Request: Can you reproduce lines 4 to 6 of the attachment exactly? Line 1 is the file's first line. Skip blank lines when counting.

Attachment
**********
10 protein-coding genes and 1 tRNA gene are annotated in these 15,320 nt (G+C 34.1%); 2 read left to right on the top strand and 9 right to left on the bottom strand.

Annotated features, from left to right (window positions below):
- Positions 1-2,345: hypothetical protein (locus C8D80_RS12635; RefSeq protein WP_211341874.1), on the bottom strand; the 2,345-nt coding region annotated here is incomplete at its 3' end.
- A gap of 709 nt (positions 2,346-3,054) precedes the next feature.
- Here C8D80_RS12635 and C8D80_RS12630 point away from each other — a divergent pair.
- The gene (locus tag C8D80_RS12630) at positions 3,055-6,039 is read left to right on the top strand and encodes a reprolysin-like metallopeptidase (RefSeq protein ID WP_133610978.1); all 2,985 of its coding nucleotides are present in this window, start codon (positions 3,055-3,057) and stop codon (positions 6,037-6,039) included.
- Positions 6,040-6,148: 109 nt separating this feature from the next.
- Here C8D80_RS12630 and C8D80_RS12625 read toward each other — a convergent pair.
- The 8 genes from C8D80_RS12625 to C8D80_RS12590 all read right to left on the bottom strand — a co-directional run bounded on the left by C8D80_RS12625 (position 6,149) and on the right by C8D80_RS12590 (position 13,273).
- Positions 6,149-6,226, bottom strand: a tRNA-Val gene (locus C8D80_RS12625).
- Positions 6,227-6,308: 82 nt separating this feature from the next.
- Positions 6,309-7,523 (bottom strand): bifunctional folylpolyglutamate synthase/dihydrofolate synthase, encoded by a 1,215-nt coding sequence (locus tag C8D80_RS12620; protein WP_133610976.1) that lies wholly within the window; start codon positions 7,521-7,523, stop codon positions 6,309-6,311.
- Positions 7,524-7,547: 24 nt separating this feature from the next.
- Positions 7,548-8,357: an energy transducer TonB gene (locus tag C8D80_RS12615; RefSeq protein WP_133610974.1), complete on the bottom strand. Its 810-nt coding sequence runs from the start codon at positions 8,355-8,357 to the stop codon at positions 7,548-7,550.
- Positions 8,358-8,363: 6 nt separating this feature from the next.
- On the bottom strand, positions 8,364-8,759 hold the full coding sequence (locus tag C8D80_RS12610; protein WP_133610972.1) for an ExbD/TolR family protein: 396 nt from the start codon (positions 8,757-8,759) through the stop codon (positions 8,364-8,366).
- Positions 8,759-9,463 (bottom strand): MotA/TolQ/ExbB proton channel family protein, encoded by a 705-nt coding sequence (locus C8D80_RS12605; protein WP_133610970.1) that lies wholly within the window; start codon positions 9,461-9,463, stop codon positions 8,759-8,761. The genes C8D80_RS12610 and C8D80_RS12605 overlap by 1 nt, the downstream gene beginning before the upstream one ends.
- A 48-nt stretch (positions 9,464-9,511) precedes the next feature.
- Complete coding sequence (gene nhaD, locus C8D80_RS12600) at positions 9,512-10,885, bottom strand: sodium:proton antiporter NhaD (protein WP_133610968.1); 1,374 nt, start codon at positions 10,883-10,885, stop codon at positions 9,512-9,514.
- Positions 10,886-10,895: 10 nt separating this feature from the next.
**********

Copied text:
- A gap of 709 nt (positions 2,346-3,054) precedes the next feature.
- Here C8D80_RS12635 and C8D80_RS12630 point away from each other — a divergent pair.
- The gene (locus tag C8D80_RS12630) at positions 3,055-6,039 is read left to right on the top strand and encodes a reprolysin-like metallopeptidase (RefSeq protein ID WP_133610978.1); all 2,985 of its coding nucleotides are present in this window, start codon (positions 3,055-3,057) and stop codon (positions 6,037-6,039) included.